A petition to get rid of daylight savings time gained 345 signatures, after it was first posted on the citizens petition page of the White House website on Friday. While that might seem like a desirable idea to many, the proposal still needs more than 99,000 more names before the White House will response.
That threshold could start getting easier.
The “We the People” petition page on WhiteHouse.gov is expanding to allow independent groups and websites to gather signatures that can be used for gaining a response from White House officials.
“In the two years since we launched We the Peopel more than 10 million users have signed nearly 300,000 petitions,” Ezra Mechaber, associate director of online engagement for the White House office of digital strategy, wrote on the White House blog.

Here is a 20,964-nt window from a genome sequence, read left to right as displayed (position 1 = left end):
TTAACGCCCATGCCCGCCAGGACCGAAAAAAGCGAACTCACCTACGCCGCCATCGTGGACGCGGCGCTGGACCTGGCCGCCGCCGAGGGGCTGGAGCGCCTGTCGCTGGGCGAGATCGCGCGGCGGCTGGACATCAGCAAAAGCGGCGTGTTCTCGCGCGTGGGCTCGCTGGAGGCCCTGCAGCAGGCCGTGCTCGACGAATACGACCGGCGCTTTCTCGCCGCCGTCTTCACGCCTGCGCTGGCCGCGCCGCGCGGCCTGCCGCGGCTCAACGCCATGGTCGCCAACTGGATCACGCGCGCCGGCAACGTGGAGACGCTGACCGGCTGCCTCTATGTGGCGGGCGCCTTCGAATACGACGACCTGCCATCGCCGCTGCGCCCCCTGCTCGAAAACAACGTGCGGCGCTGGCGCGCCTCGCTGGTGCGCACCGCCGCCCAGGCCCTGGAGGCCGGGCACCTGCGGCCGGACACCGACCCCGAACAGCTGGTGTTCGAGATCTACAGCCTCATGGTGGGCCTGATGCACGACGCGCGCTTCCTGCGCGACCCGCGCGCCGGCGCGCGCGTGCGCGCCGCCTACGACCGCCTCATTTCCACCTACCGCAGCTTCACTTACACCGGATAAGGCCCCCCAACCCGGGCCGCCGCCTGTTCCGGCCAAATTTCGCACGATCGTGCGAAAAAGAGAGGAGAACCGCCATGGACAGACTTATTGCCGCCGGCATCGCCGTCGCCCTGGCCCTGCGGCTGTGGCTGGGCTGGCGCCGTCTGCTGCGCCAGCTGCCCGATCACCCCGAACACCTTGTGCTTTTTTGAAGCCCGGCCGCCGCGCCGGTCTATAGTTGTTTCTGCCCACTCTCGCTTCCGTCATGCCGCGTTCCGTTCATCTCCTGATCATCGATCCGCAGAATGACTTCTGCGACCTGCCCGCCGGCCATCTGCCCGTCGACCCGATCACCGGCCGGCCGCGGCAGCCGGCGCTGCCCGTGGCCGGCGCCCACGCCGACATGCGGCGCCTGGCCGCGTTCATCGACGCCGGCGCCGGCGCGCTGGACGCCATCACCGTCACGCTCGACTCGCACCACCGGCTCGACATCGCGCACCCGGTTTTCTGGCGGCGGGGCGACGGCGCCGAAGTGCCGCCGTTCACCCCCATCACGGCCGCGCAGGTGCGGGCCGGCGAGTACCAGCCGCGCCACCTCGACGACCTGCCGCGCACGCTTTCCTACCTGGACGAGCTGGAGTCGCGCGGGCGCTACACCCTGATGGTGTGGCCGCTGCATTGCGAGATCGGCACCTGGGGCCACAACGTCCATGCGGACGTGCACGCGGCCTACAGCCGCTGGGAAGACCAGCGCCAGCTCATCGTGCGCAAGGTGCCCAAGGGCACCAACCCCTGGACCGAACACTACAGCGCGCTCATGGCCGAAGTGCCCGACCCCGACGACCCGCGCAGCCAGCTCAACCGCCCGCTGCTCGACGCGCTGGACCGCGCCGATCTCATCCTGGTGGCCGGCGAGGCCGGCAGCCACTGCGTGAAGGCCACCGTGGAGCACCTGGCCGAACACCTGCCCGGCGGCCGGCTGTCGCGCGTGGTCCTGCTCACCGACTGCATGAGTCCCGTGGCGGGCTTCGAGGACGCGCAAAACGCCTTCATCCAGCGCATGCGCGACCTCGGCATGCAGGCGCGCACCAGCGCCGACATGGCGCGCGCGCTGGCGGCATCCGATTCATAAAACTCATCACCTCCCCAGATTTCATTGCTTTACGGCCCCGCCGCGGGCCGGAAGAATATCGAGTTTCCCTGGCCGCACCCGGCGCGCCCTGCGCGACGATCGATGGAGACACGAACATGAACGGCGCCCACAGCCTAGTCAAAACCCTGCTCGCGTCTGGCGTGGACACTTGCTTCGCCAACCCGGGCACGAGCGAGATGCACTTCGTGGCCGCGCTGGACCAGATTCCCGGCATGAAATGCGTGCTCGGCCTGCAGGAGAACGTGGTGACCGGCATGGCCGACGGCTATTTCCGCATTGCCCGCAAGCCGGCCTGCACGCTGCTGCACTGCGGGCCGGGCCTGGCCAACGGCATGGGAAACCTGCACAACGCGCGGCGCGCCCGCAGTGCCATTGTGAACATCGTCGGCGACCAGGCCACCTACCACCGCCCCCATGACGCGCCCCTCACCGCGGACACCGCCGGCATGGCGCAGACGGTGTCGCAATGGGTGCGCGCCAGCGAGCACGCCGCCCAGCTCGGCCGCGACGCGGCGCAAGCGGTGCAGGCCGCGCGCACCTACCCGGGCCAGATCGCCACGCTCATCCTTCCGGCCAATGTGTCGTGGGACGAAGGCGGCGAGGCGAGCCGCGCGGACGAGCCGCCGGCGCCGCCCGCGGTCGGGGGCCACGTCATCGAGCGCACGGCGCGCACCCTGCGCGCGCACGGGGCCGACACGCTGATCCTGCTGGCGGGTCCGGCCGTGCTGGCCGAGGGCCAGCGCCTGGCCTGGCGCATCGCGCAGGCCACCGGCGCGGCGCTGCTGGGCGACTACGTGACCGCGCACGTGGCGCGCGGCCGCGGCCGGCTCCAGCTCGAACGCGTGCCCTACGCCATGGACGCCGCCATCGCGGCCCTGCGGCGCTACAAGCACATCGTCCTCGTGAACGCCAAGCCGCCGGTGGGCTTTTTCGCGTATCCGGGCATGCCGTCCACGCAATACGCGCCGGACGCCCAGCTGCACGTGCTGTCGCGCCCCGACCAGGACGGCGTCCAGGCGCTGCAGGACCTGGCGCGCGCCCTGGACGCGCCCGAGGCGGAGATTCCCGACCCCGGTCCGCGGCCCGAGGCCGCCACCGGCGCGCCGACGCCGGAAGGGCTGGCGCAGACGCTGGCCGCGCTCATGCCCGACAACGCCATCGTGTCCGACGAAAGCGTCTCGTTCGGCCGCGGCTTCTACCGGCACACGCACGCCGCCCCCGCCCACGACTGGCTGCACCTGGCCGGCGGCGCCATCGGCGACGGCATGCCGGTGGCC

“Up to this point, we haven't had a way to accept signatures submitted from other sites, but that is about to change,” Mechaber continued. “We're developing a Write API that will allow individuals and organizations to collect signatures from their own platforms and submit them to We the People, all without requiring users to visit our site.”
That will likely make it easier to reach the threshold for a White House response.
To garner a response, a petition posted on “We the People” must reach 100,000 signatures within 30 days of posting, an adjustment made in January up from 25,000 signatures when the petitions were created in 2012, in the middle of the re-election campaign. A petition must gain 150 signatures in a month to even remain on the site. In more than a year since the petitions have been posted, White House staff have provided responses to petitions demanding the legalization of marijuana to the deportation of CNN host Piers Morgan.
The new system provides the ability to sign petitions for third-party platforms.
The announcement comes the same day that President Barack Obama is set to speak to Organizing for Action, the political group that targets grass roots organizing. Such organizing could be key to the president's focus of seeing Democrats regain their majority in the House in the 2014 elections.